Science confirms that being hangry is our strongest motivating force
Quick: Would you confront your worst fears if you were hungry and had your favorite meal waiting for you on the other side of your fear? Maybe you need some time to think about it, but according to a study in the journal Neuron, the answer is much simpler than you think it is. National Institutes of Health researchers designed an experiment to measure the effect of hunger against other motivating forces, and what do you know:
The experiment centered on mice who were placed at the crossroads of two paths. At the end of only one was food, with other conditions added according to the motivator being placed up against hunger. In one run of the experiment, the hungry and thirsty mice was asked to choose between food and water; in another, the food was placed in a chamber that also included chemicals that foxes produce; in yet another, food was at one end and the company of other mice was at the other. In all three runs, the mice would choose the food.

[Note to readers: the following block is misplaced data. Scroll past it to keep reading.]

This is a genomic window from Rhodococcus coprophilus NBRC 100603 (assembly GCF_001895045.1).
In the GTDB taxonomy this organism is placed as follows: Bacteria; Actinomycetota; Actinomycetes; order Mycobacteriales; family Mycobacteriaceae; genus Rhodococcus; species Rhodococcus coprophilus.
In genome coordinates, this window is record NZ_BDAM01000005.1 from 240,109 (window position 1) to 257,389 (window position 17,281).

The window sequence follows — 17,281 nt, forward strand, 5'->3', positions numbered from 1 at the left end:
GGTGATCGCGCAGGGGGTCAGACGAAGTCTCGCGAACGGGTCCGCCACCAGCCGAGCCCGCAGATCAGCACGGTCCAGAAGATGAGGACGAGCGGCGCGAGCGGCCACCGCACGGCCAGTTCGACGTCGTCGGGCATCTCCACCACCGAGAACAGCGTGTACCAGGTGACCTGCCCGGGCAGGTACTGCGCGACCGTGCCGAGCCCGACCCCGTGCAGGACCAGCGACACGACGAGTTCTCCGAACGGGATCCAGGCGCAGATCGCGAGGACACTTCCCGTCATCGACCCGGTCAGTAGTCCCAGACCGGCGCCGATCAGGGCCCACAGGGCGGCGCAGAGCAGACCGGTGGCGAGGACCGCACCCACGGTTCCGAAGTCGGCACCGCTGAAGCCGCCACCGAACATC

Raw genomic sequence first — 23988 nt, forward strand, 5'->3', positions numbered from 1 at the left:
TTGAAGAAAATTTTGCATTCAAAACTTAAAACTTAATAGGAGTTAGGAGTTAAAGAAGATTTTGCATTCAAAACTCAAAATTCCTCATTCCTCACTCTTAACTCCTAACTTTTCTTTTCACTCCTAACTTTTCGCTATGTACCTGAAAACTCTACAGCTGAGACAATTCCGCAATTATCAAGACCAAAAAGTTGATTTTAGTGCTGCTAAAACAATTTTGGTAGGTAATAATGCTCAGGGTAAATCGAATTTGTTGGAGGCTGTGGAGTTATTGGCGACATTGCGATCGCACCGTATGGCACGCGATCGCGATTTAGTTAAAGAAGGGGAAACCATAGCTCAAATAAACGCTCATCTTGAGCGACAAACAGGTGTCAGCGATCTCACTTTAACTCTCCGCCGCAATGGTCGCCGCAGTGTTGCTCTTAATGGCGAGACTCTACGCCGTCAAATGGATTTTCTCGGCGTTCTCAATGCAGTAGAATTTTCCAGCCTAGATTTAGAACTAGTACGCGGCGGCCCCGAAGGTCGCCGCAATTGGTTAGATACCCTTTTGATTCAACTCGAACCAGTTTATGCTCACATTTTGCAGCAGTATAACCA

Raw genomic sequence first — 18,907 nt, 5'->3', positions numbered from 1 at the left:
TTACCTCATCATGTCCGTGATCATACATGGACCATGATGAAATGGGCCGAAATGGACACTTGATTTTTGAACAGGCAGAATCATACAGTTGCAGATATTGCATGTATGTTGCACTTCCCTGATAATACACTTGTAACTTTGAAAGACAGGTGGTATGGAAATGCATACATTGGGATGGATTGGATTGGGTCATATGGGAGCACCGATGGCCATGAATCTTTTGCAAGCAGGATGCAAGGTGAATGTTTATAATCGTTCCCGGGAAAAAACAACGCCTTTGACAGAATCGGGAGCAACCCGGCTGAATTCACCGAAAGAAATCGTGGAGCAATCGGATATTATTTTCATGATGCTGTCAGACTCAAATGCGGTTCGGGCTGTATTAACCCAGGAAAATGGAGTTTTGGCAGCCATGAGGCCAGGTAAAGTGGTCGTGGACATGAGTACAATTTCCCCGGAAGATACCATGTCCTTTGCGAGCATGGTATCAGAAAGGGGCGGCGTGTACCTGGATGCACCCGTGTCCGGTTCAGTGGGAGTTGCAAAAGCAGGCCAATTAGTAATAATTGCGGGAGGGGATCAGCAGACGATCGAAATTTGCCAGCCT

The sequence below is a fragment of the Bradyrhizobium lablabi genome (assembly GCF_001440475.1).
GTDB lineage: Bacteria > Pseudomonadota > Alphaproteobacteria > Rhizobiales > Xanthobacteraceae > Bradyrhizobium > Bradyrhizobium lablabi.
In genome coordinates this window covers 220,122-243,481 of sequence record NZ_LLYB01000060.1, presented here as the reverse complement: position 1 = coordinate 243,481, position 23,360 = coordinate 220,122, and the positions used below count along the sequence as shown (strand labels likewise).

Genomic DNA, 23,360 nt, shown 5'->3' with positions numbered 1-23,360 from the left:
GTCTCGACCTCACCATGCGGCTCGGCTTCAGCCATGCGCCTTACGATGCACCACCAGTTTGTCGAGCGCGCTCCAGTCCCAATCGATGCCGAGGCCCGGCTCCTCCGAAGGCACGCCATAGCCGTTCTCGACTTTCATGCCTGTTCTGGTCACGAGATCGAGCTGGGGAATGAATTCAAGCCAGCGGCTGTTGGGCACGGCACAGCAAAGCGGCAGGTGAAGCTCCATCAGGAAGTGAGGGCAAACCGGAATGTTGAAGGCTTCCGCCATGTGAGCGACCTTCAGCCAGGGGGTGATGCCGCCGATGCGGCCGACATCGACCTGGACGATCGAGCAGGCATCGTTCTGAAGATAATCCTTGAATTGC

Of course, this *could* be chalked up to the fact that mice, and really all animals, have really strong survival instincts and thus, the opportunity to get food is one that they just have to take. But we’ve definitely seen this behavior with humans before: When you come back from a tough day at work and you get an invitation to go out, a lot of us would defer in order to get ourselves in sweatpants and with a pizza on the way. And, if you’ve ever watched people squabble in long brunch lines, you know that people can get verrry antsy when they’re on the verge of hunger. (Another part of the research showed that in the social vs. food run, the mice might actually view the other mice as competitors.)
Anyway, the next time you’re in a situation where you’re hungry and you’re wondering if it’s actually worth it to pursue that food, chances are, nature’s already made your decision for you. Bon appétit!